The publication in 1990 of In a Father’s Place marked the emergence of a strong and resonant new voice in American Fiction. The seven stories in this collection bring to life the trials and bonds of American families, set upon the encroached-upon but still-expansive landscapes of the continent. In “On the Rivershore,” a young boy witnesses a murder among the watermen on the Chesapeake Bay. “Loose Reins” takes place in Montana, where a young man and his wife have returned to make sense of his mother’s marriage to a former ranch hand. In “Hole in the Day,” a husband crisscrosses the west in search of his wife. And in the title story, an aging scion of an old Eastern Shore family, the keeper of his ancestral house, muses on his children’s rocky attempts – and his own – to ride the choppy waters of contemporary life.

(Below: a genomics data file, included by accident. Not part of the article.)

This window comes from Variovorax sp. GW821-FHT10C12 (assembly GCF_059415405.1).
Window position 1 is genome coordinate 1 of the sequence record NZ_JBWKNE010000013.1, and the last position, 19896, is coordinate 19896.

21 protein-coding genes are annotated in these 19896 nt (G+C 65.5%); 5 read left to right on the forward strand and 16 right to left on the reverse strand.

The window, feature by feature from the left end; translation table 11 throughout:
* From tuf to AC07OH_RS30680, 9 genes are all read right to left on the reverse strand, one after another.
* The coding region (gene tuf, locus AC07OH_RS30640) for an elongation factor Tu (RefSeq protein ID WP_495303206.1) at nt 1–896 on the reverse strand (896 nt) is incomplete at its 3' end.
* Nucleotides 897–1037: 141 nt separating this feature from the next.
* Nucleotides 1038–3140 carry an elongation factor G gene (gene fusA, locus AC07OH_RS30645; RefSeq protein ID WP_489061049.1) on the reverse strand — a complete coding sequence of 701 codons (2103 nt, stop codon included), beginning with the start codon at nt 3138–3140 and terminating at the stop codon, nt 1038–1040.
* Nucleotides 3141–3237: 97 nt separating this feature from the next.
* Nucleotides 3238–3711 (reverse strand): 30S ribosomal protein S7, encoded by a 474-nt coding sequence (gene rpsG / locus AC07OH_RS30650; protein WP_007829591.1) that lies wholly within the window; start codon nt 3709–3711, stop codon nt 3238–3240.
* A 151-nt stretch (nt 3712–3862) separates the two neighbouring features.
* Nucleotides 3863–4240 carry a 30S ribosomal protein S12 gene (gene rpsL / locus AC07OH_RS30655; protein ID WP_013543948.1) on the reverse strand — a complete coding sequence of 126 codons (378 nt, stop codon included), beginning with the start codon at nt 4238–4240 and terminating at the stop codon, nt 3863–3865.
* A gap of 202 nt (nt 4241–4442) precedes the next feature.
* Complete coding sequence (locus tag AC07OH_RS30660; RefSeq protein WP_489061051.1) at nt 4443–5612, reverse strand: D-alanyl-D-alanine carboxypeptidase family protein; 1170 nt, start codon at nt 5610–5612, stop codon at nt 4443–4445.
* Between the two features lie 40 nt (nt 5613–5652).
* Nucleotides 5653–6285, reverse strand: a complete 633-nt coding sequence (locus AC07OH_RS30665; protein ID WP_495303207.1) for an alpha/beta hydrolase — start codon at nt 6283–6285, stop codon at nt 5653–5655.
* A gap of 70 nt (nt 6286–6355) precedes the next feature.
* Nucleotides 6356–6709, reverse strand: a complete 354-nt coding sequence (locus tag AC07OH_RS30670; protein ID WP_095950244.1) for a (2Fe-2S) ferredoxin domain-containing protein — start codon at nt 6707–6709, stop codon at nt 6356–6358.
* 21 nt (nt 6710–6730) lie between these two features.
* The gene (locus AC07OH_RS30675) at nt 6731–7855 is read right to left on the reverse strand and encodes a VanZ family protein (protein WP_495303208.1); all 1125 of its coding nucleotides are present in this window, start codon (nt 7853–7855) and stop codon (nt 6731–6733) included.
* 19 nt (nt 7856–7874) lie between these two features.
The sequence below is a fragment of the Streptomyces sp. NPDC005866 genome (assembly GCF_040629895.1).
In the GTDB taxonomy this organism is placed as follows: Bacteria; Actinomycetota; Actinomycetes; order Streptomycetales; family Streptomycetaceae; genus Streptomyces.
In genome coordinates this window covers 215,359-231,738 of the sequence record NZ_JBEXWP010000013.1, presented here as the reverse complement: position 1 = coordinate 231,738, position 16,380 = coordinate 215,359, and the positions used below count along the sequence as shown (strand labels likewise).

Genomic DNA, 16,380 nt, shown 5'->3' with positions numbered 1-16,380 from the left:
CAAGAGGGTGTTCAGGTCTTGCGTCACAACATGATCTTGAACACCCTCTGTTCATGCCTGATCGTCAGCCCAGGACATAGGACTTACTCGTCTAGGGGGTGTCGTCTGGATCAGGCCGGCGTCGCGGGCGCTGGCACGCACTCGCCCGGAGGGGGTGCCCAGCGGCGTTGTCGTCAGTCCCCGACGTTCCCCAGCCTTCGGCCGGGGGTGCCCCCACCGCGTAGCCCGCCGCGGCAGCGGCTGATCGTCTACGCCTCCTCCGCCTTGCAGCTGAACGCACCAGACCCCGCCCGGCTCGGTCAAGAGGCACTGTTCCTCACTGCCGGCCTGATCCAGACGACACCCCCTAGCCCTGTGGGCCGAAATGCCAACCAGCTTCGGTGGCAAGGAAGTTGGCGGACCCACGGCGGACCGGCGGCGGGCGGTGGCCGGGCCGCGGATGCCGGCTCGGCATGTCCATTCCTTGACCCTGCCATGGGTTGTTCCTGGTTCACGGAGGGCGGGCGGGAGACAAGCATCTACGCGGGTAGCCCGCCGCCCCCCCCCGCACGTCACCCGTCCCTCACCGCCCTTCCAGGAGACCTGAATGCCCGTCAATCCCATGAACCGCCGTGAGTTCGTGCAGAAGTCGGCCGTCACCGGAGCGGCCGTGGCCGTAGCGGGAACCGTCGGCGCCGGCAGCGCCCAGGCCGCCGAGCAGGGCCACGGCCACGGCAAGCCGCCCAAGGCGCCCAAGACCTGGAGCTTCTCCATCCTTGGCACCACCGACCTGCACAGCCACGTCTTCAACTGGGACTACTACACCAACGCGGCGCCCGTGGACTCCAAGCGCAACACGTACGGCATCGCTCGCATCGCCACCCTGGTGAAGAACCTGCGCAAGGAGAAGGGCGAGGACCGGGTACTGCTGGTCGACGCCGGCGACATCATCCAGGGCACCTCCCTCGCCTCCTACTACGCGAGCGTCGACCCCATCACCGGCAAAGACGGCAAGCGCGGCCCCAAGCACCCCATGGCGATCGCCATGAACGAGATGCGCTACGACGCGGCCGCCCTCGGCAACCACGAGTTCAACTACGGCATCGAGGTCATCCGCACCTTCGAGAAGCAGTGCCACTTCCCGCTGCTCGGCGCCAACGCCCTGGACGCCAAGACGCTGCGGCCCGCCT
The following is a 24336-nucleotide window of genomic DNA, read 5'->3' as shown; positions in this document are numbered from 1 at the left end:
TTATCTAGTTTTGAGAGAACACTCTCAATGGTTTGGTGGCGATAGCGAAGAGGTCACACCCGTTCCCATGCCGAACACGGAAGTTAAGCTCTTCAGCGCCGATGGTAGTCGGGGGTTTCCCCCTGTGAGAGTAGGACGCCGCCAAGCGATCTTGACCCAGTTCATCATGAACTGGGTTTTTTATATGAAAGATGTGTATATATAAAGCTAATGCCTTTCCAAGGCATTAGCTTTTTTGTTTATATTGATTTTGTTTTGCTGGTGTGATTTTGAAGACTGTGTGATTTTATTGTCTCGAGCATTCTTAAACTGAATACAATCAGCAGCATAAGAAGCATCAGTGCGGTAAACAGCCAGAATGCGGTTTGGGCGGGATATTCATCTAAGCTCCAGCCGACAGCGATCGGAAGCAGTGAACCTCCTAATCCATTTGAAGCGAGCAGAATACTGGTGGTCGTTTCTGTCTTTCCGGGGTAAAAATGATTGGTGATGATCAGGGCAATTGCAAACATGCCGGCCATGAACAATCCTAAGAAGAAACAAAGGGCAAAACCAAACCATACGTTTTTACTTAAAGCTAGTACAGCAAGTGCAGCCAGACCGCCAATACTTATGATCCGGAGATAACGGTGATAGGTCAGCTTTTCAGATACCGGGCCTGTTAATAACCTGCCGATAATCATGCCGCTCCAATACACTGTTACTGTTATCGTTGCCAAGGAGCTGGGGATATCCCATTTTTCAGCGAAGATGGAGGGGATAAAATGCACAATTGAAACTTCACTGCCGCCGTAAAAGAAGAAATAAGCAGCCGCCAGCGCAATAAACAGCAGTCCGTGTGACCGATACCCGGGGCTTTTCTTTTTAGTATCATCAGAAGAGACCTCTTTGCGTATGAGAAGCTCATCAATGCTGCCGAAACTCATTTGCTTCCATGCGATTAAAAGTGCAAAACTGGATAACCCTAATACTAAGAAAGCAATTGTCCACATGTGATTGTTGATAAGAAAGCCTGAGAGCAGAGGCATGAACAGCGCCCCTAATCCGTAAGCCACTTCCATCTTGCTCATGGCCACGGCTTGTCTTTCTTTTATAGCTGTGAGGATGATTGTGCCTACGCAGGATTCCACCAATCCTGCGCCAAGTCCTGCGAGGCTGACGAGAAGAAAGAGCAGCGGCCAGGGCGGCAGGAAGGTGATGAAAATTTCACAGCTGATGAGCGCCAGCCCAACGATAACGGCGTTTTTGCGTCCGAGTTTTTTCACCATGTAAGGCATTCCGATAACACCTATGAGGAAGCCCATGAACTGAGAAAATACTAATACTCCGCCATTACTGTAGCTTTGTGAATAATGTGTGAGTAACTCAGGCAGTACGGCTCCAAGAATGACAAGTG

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“Radiant. . . a gifted writer, blessed with an instinctual feel for the emotional transactions that make up family life.” – Michiko Kakutani, The New York Times
“A wonderful surprise. . . a beautiful book, making emotions as vivid and rich as a loved landscape.” – John Casey, The New York Times Book Review
“The [short stories] have a simple, classical feel, as if written from deep in the American grain. . . It’s a magnificent portrait. . . . The debut of the year.” – Matthew Gilbert, The Boston Globe
“Tilghman is a writer who does not duck issues or short-change his reader. Each of the seven stories in his impressive first collection . . . works like a novel in miniature. . . . In a Father’s Place leaves me impatient to see what he will write next.” – Robert Towers, The New York Review of Books
“An accomplished and distinguished collection – one of the best, I’d say, since the heyday of Flannery O’Connor.” – Bruce Allen, USA Today
“Should you doubt the existence of an American Chekhov at the moment, these stories about the ordinary are as satisfyingly unmannered as they are beautifully written.” – Irish Times